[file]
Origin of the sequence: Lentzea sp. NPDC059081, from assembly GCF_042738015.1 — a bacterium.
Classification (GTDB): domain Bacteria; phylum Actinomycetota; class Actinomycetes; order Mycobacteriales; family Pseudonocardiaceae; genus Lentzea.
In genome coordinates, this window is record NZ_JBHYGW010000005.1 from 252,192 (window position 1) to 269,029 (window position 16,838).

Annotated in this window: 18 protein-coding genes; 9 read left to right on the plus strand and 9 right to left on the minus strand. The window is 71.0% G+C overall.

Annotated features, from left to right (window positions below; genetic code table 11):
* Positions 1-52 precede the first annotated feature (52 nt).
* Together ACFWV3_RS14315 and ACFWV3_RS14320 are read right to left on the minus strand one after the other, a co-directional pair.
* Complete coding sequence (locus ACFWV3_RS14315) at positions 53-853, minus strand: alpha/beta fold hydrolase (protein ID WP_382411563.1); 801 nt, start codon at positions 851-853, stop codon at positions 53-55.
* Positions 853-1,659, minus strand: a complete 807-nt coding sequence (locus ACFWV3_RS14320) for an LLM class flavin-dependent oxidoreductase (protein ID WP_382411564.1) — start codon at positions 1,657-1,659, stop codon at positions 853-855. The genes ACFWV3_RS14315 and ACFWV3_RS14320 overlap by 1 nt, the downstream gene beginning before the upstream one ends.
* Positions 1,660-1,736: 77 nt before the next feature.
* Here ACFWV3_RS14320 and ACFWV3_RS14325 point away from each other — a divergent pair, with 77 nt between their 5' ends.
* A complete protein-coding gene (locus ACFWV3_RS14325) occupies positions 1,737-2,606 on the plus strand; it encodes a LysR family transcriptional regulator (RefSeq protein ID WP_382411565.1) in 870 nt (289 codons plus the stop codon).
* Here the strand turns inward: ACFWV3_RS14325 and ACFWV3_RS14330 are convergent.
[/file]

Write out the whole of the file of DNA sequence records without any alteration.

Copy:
Origin of the sequence: Lentzea sp. NPDC059081, from assembly GCF_042738015.1 — a bacterium.
Classification (GTDB): domain Bacteria; phylum Actinomycetota; class Actinomycetes; order Mycobacteriales; family Pseudonocardiaceae; genus Lentzea.
In genome coordinates, this window is record NZ_JBHYGW010000005.1 from 252,192 (window position 1) to 269,029 (window position 16,838).

Annotated in this window: 18 protein-coding genes; 9 read left to right on the plus strand and 9 right to left on the minus strand. The window is 71.0% G+C overall.

Annotated features, from left to right (window positions below; genetic code table 11):
* Positions 1-52 precede the first annotated feature (52 nt).
* Together ACFWV3_RS14315 and ACFWV3_RS14320 are read right to left on the minus strand one after the other, a co-directional pair.
* Complete coding sequence (locus ACFWV3_RS14315) at positions 53-853, minus strand: alpha/beta fold hydrolase (protein ID WP_382411563.1); 801 nt, start codon at positions 851-853, stop codon at positions 53-55.
* Positions 853-1,659, minus strand: a complete 807-nt coding sequence (locus ACFWV3_RS14320) for an LLM class flavin-dependent oxidoreductase (protein ID WP_382411564.1) — start codon at positions 1,657-1,659, stop codon at positions 853-855. The genes ACFWV3_RS14315 and ACFWV3_RS14320 overlap by 1 nt, the downstream gene beginning before the upstream one ends.
* Positions 1,660-1,736: 77 nt before the next feature.
* Here ACFWV3_RS14320 and ACFWV3_RS14325 point away from each other — a divergent pair, with 77 nt between their 5' ends.
* A complete protein-coding gene (locus ACFWV3_RS14325) occupies positions 1,737-2,606 on the plus strand; it encodes a LysR family transcriptional regulator (RefSeq protein ID WP_382411565.1) in 870 nt (289 codons plus the stop codon).
* Here the strand turns inward: ACFWV3_RS14325 and ACFWV3_RS14330 are convergent.